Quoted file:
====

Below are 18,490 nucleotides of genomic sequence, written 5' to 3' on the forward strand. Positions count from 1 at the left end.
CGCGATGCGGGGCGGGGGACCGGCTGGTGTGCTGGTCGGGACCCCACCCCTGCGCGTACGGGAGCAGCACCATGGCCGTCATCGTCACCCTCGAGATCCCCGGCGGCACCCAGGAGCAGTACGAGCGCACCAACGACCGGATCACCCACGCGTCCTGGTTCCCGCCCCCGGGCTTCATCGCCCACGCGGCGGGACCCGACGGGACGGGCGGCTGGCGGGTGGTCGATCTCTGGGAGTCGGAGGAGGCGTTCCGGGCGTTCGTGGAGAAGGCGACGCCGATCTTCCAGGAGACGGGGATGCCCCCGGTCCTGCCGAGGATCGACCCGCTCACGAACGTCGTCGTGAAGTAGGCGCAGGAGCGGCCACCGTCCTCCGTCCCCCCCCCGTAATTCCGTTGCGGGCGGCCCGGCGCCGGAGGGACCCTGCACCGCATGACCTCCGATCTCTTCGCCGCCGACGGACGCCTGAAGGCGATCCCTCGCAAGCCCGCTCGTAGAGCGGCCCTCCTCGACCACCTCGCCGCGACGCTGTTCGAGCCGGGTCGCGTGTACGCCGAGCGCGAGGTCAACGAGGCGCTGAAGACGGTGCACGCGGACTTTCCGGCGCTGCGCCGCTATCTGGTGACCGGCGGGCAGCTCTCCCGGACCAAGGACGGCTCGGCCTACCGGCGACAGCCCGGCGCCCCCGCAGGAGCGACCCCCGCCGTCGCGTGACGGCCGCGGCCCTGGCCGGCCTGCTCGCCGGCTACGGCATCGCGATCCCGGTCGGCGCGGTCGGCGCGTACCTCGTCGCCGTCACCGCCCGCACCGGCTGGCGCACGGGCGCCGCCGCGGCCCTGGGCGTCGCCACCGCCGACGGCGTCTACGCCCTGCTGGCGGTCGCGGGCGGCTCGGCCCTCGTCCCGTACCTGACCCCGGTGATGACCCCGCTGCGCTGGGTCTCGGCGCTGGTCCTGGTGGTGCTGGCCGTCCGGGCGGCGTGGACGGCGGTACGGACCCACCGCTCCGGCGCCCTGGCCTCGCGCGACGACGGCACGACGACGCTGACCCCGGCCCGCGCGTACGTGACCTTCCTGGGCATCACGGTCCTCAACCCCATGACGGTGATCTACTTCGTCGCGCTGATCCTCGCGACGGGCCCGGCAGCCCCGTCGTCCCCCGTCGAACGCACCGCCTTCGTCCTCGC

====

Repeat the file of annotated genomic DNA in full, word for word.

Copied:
Below are 18,490 nucleotides of genomic sequence, written 5' to 3' on the forward strand. Positions count from 1 at the left end.
CGCGATGCGGGGCGGGGGACCGGCTGGTGTGCTGGTCGGGACCCCACCCCTGCGCGTACGGGAGCAGCACCATGGCCGTCATCGTCACCCTCGAGATCCCCGGCGGCACCCAGGAGCAGTACGAGCGCACCAACGACCGGATCACCCACGCGTCCTGGTTCCCGCCCCCGGGCTTCATCGCCCACGCGGCGGGACCCGACGGGACGGGCGGCTGGCGGGTGGTCGATCTCTGGGAGTCGGAGGAGGCGTTCCGGGCGTTCGTGGAGAAGGCGACGCCGATCTTCCAGGAGACGGGGATGCCCCCGGTCCTGCCGAGGATCGACCCGCTCACGAACGTCGTCGTGAAGTAGGCGCAGGAGCGGCCACCGTCCTCCGTCCCCCCCCCGTAATTCCGTTGCGGGCGGCCCGGCGCCGGAGGGACCCTGCACCGCATGACCTCCGATCTCTTCGCCGCCGACGGACGCCTGAAGGCGATCCCTCGCAAGCCCGCTCGTAGAGCGGCCCTCCTCGACCACCTCGCCGCGACGCTGTTCGAGCCGGGTCGCGTGTACGCCGAGCGCGAGGTCAACGAGGCGCTGAAGACGGTGCACGCGGACTTTCCGGCGCTGCGCCGCTATCTGGTGACCGGCGGGCAGCTCTCCCGGACCAAGGACGGCTCGGCCTACCGGCGACAGCCCGGCGCCCCCGCAGGAGCGACCCCCGCCGTCGCGTGACGGCCGCGGCCCTGGCCGGCCTGCTCGCCGGCTACGGCATCGCGATCCCGGTCGGCGCGGTCGGCGCGTACCTCGTCGCCGTCACCGCCCGCACCGGCTGGCGCACGGGCGCCGCCGCGGCCCTGGGCGTCGCCACCGCCGACGGCGTCTACGCCCTGCTGGCGGTCGCGGGCGGCTCGGCCCTCGTCCCGTACCTGACCCCGGTGATGACCCCGCTGCGCTGGGTCTCGGCGCTGGTCCTGGTGGTGCTGGCCGTCCGGGCGGCGTGGACGGCGGTACGGACCCACCGCTCCGGCGCCCTGGCCTCGCGCGACGACGGCACGACGACGCTGACCCCGGCCCGCGCGTACGTGACCTTCCTGGGCATCACGGTCCTCAACCCCATGACGGTGATCTACTTCGTCGCGCTGATCCTCGCGACGGGCCCGGCAGCCCCGTCGTCCCCCGTCGAACGCACCGCCTTCGTCCTCGC